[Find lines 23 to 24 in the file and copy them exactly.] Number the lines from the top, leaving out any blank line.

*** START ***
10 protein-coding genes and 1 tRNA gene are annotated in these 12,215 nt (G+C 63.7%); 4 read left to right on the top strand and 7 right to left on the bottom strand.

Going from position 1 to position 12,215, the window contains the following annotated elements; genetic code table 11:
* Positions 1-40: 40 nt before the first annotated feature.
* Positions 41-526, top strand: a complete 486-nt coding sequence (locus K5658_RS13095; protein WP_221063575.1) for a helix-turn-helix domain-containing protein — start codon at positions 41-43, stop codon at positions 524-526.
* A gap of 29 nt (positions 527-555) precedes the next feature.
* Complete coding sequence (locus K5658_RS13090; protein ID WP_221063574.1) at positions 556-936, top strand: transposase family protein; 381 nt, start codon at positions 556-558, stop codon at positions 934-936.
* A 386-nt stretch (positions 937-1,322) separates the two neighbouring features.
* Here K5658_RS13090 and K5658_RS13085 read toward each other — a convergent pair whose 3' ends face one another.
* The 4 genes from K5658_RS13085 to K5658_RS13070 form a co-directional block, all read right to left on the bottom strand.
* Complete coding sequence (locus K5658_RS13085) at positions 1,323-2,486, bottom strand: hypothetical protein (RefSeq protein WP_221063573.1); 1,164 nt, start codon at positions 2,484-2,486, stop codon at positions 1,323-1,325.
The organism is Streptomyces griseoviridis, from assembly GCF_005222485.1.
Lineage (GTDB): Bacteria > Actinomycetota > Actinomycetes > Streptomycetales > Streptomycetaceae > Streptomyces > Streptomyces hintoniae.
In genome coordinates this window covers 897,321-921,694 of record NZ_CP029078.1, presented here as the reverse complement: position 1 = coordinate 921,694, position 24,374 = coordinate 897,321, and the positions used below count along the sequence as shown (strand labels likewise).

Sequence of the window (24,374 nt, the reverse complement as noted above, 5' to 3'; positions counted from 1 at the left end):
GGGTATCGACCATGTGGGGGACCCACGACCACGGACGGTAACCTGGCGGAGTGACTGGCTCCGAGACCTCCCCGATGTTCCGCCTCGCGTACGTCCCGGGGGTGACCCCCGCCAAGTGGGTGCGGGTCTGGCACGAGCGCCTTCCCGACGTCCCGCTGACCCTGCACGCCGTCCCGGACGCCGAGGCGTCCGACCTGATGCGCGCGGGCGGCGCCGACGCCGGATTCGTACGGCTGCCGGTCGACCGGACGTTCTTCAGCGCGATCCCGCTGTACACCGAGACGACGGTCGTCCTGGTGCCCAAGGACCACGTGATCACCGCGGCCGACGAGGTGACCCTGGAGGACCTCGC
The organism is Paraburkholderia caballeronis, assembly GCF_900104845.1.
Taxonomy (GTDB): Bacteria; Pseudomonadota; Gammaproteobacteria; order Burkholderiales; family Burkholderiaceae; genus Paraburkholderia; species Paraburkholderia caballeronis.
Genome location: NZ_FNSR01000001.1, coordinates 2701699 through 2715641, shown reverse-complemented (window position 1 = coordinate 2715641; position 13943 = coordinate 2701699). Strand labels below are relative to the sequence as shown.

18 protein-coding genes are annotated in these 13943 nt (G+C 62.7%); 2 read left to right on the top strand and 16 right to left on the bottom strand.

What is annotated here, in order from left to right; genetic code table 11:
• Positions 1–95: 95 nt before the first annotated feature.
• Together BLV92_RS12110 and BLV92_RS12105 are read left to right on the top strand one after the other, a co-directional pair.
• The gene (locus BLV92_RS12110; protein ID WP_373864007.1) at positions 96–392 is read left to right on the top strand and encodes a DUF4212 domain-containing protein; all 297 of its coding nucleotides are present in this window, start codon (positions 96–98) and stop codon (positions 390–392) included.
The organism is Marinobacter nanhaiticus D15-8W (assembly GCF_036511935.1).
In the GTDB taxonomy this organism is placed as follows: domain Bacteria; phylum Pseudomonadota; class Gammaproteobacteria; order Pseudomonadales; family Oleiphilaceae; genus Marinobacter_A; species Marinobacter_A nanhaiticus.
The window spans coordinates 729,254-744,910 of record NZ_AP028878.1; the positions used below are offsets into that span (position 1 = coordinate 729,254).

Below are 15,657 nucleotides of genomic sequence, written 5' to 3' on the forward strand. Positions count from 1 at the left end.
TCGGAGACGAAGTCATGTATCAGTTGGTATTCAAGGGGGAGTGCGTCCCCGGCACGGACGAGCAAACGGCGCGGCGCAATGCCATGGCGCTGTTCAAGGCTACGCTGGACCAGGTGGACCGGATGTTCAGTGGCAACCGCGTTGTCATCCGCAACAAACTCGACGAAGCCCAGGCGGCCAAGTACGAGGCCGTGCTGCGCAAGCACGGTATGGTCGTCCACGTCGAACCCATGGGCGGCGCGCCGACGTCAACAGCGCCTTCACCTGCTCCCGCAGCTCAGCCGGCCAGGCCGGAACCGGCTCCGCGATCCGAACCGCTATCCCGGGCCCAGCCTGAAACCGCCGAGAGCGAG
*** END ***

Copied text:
• The gene (locus BLV92_RS12110; protein ID WP_373864007.1) at positions 96–392 is read left to right on the top strand and encodes a DUF4212 domain-containing protein; all 297 of its coding nucleotides are present in this window, start codon (positions 96–98) and stop codon (positions 390–392) included.
The organism is Marinobacter nanhaiticus D15-8W (assembly GCF_036511935.1).